Regulation of stem cell therapies in Europe

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4 European renowned stem cell scientists published a commentary in the EMBO Journal taking a stand to a debate of a new law in the Italian Parliament. This new law would make it legal to practice an unproven stem cell treatment, in this specific case infusion of mesenchymal stem cells (MSCs), in public hospitals. So far rules set out by regulatory bodies like EMA (European Medicines Agency) or FDA (Food and Drug Administration) have been effective in protecting patients from serious risk associated with the indiscriminate use of “stem cells”. The scientists see today the risk that this may rapidly change.

The rapid development in the field of stem cell science has given rise to great hope and expectations but is confronted now with the pressure to effect the rapid translation from the bench to bedside. Cracking regulations open is the agenda of some companies wishing to market ‘stem cells’. Lobbying and pleading for accelerated ‘innovation’ and or ‘patients access to therapies’ are extensively used arguments to this end. These arguments mislead patients by suggesting that regulations, and the prudence of scientists and physicians, are against their best interest.

In Italy a campaign was started demanding and vowing the right of patients to have access to stem cell therapy. The campaign, supported by part of the press together with public statements of celebrities, claimed for a ‘compassionate therapy’ and was accompanied by an offence against scientists and their arguments.

In the commentary in the EMBO Journal the scientists make their position clear.

Premature translation of temporary data and concepts in the stem cell field, in conjunction with loosened regulation cannot provide solutions for diseases. Pressure for premature translation of unconvincing science can also encourage, albeit indirectly, practices that are destructive for patients.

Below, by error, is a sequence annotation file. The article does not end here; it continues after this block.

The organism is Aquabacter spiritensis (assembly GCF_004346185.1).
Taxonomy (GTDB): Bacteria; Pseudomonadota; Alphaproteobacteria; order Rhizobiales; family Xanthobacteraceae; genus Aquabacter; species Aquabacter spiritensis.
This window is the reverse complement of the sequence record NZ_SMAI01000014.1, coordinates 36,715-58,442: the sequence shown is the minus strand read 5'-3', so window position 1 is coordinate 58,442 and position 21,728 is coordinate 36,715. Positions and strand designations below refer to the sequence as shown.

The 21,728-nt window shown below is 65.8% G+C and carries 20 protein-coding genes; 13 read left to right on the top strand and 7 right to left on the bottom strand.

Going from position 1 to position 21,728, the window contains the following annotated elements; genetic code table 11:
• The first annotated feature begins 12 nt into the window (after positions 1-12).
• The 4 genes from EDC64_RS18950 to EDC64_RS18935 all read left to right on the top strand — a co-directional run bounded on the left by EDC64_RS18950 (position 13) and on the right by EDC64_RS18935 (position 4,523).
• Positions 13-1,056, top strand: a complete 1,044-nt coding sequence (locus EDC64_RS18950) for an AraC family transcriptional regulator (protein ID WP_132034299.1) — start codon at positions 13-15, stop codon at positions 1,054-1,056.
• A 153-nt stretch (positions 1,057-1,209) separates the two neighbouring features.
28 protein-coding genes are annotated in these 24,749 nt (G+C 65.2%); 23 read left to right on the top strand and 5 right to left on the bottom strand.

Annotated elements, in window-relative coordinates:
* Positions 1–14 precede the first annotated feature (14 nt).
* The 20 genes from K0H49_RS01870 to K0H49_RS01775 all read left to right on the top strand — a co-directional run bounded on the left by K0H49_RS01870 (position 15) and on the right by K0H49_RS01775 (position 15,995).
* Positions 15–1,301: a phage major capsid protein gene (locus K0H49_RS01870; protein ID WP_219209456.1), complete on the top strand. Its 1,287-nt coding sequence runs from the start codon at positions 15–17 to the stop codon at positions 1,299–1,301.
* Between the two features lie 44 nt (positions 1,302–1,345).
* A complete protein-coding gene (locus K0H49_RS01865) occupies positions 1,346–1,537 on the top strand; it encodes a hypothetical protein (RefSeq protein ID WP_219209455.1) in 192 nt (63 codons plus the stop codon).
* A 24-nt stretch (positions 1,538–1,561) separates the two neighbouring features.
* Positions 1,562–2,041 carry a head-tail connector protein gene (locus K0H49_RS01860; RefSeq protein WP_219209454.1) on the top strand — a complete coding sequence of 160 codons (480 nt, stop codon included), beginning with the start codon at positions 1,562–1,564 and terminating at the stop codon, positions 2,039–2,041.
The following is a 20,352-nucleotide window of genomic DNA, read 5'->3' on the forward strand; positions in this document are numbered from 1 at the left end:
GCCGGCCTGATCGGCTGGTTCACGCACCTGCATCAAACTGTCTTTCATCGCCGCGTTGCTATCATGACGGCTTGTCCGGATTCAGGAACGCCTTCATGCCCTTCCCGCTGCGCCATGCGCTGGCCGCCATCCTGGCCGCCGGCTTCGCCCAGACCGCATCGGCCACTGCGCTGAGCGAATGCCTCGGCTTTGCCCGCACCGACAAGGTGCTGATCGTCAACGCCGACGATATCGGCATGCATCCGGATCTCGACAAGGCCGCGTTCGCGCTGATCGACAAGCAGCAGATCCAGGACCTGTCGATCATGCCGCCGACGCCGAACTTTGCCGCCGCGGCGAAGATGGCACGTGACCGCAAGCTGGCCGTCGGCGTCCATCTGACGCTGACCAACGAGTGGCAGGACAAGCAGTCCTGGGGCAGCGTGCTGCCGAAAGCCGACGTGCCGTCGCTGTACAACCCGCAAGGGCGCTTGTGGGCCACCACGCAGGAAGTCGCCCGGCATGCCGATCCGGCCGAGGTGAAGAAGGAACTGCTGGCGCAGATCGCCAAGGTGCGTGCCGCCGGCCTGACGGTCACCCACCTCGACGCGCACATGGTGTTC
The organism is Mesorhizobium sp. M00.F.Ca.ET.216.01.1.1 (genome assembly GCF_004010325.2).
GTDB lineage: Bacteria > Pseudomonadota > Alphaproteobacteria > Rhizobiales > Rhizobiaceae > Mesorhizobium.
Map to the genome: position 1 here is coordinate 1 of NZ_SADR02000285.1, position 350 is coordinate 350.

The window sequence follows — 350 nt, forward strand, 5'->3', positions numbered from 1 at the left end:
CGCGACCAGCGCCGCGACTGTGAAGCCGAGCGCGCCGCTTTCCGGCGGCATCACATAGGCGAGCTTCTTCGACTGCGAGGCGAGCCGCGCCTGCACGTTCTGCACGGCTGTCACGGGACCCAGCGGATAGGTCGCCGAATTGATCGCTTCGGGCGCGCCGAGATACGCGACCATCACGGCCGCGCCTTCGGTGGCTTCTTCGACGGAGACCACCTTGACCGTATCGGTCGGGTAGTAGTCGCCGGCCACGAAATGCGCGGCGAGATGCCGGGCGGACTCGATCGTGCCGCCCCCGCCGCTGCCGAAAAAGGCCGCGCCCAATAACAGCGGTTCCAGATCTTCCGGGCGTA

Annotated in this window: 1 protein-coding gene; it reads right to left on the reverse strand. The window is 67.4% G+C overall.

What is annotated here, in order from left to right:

There can be no compassionate therapy without respecting 1) safety and 2) efficacy.
Basically there is no therapy without adverse effects, cell therapies are no exception and cannot be considered safe in patients without been studied in monitored clinical trials.

Mesenchymal stem cells systemically administered are introduced in the bloodstream which is not the natural environment. It is not clear how exogenous MSCs will behave in the brain, the kidney or the lung and what adverse reactions can be triggered by MSCs.
Another safety aspect concerns the processing of the cells. Stem cells have to be defined as medicines because MSCs are generated and expanded in sufficient quantities for infusion into the patient by ex vivo culture and therefore have to be subject to regulatory agencies like the EMA or the FDA. Medicines need to be manufactured in highly controlled environments, with precise protocols because of specific risks. The argument that stem cells should be regarded as a transplant which is exempt from these regulations is not correct because of two reasons: a) transplants are not cultured ex vivo and b) intravenously administered MSCs rapidly disappear from the body like a drug and do not engraft.